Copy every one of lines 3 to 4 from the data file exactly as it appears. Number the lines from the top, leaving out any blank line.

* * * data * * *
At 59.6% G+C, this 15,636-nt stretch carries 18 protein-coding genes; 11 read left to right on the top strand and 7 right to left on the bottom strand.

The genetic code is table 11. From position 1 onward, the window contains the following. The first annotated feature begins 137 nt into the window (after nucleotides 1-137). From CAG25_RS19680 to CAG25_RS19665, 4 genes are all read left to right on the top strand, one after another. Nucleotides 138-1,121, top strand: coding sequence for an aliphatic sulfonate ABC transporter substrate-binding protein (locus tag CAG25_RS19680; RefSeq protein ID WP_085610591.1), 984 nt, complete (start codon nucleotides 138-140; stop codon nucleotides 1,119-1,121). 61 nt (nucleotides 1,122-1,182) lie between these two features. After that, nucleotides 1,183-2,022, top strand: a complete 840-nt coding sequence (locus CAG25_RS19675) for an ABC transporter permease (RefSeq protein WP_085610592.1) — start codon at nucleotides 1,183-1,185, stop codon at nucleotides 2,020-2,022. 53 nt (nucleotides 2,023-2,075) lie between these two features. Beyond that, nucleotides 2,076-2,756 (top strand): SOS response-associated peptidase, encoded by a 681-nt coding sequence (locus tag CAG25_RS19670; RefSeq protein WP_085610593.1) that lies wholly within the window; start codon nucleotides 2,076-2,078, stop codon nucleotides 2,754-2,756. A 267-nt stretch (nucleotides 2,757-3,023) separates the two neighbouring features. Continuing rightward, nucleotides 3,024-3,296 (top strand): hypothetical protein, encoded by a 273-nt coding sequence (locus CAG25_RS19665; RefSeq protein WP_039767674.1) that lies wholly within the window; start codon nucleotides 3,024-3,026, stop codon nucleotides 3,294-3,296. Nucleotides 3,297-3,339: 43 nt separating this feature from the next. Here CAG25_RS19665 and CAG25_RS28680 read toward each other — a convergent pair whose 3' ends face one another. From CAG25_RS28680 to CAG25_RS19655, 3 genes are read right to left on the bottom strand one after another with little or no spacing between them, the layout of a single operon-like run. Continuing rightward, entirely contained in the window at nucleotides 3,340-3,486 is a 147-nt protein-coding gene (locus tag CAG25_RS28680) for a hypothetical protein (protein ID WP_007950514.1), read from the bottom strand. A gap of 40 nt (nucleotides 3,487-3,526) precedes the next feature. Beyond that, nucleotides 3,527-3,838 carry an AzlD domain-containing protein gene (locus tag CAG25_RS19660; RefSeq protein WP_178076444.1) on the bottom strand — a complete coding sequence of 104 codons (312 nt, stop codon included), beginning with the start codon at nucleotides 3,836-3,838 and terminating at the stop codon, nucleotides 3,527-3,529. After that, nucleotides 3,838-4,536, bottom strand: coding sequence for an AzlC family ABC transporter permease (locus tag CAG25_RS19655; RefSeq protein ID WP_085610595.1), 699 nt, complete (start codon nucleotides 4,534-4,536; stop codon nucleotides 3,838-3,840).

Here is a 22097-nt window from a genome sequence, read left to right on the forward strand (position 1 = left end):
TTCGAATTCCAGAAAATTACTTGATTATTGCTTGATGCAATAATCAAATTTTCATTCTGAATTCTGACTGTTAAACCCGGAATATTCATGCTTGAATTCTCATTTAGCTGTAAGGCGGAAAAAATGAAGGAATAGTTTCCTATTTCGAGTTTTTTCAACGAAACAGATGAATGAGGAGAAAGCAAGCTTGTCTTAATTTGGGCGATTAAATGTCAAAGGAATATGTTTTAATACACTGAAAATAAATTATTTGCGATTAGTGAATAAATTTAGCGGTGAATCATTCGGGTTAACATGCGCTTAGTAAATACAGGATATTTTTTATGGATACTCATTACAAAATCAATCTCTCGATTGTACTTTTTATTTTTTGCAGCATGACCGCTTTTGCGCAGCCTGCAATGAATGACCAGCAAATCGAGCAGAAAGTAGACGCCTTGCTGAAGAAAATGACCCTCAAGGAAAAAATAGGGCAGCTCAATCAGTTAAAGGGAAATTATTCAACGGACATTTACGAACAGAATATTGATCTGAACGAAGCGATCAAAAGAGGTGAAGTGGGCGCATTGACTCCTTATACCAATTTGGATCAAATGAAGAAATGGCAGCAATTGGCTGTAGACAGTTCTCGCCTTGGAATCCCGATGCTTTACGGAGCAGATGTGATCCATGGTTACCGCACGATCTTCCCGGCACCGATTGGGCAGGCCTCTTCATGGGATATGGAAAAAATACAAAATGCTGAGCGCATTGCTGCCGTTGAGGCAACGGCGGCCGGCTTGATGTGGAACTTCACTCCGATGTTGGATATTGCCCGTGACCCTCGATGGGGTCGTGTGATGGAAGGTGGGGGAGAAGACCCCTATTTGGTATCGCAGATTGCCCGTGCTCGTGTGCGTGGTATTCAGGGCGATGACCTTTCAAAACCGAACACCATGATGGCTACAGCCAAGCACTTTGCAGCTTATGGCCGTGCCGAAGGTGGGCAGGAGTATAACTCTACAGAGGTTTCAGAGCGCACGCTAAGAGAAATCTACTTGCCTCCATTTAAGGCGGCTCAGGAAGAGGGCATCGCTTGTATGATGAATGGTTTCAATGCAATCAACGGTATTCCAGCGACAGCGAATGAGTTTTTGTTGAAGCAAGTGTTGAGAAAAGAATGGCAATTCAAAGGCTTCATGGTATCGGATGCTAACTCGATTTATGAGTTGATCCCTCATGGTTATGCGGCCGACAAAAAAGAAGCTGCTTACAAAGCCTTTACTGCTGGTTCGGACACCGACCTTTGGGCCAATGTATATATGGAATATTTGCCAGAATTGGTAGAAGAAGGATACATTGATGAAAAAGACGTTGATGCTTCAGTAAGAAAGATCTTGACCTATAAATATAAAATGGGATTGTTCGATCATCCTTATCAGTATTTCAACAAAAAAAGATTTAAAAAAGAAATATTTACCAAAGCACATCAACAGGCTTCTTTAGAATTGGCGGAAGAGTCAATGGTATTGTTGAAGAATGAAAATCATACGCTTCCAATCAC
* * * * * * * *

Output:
Here is a 22097-nt window from a genome sequence, read left to right on the forward strand (position 1 = left end):
TTCGAATTCCAGAAAATTACTTGATTATTGCTTGATGCAATAATCAAATTTTCATTCTGAATTCTGACTGTTAAACCCGGAATATTCATGCTTGAATTCTCATTTAGCTGTAAGGCGGAAAAAATGAAGGAATAGTTTCCTATTTCGAGTTTTTTCAACGAAACAGATGAATGAGGAGAAAGCAAGCTTGTCTTAATTTGGGCGATTAAATGTCAAAGGAATATGTTTTAATACACTGAAAATAAATTATTTGCGATTAGTGAATAAATTTAGCGGTGAATCATTCGGGTTAACATGCGCTTAGTAAATACAGGATATTTTTTATGGATACTCATTACAAAATCAATCTCTCGATTGTACTTTTTATTTTTTGCAGCATGACCGCTTTTGCGCAGCCTGCAATGAATGACCAGCAAATCGAGCAGAAAGTAGACGCCTTGCTGAAGAAAATGACCCTCAAGGAAAAAATAGGGCAGCTCAATCAGTTAAAGGGAAATTATTCAACGGACATTTACGAACAGAATATTGATCTGAACGAAGCGATCAAAAGAGGTGAAGTGGGCGCATTGACTCCTTATACCAATTTGGATCAAATGAAGAAATGGCAGCAATTGGCTGTAGACAGTTCTCGCCTTGGAATCCCGATGCTTTACGGAGCAGATGTGATCCATGGTTACCGCACGATCTTCCCGGCACCGATTGGGCAGGCCTCTTCATGGGATATGGAAAAAATACAAAATGCTGAGCGCATTGCTGCCGTTGAGGCAACGGCGGCCGGCTTGATGTGGAACTTCACTCCGATGTTGGATATTGCCCGTGACCCTCGATGGGGTCGTGTGATGGAAGGTGGGGGAGAAGACCCCTATTTGGTATCGCAGATTGCCCGTGCTCGTGTGCGTGGTATTCAGGGCGATGACCTTTCAAAACCGAACACCATGATGGCTACAGCCAAGCACTTTGCAGCTTATGGCCGTGCCGAAGGTGGGCAGGAGTATAACTCTACAGAGGTTTCAGAGCGCACGCTAAGAGAAATCTACTTGCCTCCATTTAAGGCGGCTCAGGAAGAGGGCATCGCTTGTATGATGAATGGTTTCAATGCAATCAACGGTATTCCAGCGACAGCGAATGAGTTTTTGTTGAAGCAAGTGTTGAGAAAAGAATGGCAATTCAAAGGCTTCATGGTATCGGATGCTAACTCGATTTATGAGTTGATCCCTCATGGTTATGCGGCCGACAAAAAAGAAGCTGCTTACAAAGCCTTTACTGCTGGTTCGGACACCGACCTTTGGGCCAATGTATATATGGAATATTTGCCAGAATTGGTAGAAGAAGGATACATTGATGAAAAAGACGTTGATGCTTCAGTAAGAAAGATCTTGACCTATAAATATAAAATGGGATTGTTCGATCATCCTTATCAGTATTTCAACAAAAAAAGATTTAAAAAAGAAATATTTACCAAAGCACATCAACAGGCTTCTTTAGAATTGGCGGAAGAGTCAATGGTATTGTTGAAGAATGAAAATCATACGCTTCCAATCAC